Handy Kanji: intuitive language learning
Learning a new language is often strenuous, but when the written form involves over two thousand individual characters the challenge is far greater.
Intricate kanji characters are an intrinsic part of the modern Japanese writing system. At schools in Japan, children devote hundreds of hours to memorising the complex forms between the ages of four and 18 as a mandatory portion of the teaching curriculum.
Travis Ralph-Donaldson, a researcher and software developer at the University of Southampton’s Web Science Institute, spent 18 months teaching in the Far East after completing a degree in Japanese language and culture. “Schoolchildren spend years with just pen and paper laboriously trying to master the characters through raw repetition,” he says. “I too was frustrated when I tried to learn these kanji forms and thought there must be a better way.”
Prior to arriving at the Web Science Institute, Travis accrued valuable experience in the tech industry as a cross platform software developer, specialising in mobile applications and embedded systems. He worked for companies including Jaguar Land Rover and freelanced on augmented reality marketing projects, developing several iOS learning apps in his spare time that incorporated elements of gamification and collaboration to simplify learning.
He has now used his expertise as a software developer and his personal passion for the Japanese language to create Handy Kanji, an interactive app that uses intelligent stroke recognition and scoring algorithms to gamify the kanji learning experience.
“This app is quite simply the most intuitive way to learn these kanji forms,” Travis explains. “It is unique in providing tactile and instant visual feedback as the user draws a kanji.” This feedback is provided through a robust algorithm that assesses the position, size, rotation and shape of a drawing, compared to a model example.
Handy Kanji’s underlying analytics and feedback engine can also be applied to many other areas, such as helping teach users how to sketch or simply practice hand eye co-ordination. Vibration feedback gives a tactile sense of accuracy and speeds up learning.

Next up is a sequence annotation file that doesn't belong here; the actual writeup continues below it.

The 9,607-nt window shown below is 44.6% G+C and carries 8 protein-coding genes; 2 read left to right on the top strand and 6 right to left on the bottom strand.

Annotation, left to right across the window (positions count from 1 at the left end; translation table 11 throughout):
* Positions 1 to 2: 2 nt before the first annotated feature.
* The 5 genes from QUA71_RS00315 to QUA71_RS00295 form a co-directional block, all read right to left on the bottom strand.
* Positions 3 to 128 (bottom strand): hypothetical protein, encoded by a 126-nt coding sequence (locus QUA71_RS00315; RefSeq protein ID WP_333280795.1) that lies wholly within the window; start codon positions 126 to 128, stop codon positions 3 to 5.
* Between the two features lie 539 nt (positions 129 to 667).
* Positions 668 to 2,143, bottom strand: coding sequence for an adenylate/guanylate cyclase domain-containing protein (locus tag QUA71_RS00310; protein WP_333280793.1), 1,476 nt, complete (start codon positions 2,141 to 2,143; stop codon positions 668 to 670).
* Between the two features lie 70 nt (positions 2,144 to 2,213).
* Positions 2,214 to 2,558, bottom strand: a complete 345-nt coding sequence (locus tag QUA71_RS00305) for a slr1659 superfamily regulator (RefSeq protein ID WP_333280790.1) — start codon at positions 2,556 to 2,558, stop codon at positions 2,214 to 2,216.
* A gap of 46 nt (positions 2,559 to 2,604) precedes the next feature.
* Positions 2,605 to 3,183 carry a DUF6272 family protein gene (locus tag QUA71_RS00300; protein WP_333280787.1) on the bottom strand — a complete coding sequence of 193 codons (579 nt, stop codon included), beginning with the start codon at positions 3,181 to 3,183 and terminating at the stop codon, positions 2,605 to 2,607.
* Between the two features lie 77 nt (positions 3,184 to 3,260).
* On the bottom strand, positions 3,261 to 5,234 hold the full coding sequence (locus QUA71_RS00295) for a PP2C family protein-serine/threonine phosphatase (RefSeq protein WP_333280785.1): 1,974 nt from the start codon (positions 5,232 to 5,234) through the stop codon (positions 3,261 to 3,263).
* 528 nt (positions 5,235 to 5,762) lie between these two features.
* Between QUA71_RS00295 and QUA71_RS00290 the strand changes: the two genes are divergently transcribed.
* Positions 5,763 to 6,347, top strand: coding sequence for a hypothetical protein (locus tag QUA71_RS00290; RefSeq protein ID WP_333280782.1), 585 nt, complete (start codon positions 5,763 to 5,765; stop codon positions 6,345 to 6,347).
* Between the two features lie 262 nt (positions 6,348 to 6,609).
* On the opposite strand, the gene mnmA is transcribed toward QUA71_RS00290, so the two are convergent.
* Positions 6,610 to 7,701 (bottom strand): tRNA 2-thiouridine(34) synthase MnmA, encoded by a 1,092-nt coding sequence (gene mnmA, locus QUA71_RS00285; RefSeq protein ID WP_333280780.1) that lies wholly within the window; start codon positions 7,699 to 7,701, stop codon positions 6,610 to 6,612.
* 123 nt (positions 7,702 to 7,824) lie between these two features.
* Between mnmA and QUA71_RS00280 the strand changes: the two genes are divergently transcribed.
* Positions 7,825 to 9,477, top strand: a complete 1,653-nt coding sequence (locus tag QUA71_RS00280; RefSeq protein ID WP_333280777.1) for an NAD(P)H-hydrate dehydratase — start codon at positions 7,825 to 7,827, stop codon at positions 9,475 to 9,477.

“This novel concept opens up a completely new paradigm where users can autonomously learn to write without human supervision,” Travis adds. “This also creates a catalyst for healthy competition and sharing as the feedback is transparent and standardised, users can now compete to beat their own scores and also that of their friends.”
Travis has built a working prototype of Handy Kanji and is currently looking for investment to market and develop the technology. You can get in touch with Travis using the contact form on this page.
“Competition in this area is extremely limited,” he adds. “The current leaders in the market lack the technical sophistication to give dynamic feedback, forcing their users to repeatedly mark their own work, which can be incredibly time consuming and disheartening for learners.”
Travis is aiming to develop Handy Kanji into a powerful tool for millions of Japanese pupils, a market that’s estimated to be worth over $3bn. The technology’s algorithm can also be applied to other written languages, for example Chinese, Indian, and even English, which highlights the rich potential to access additional markets.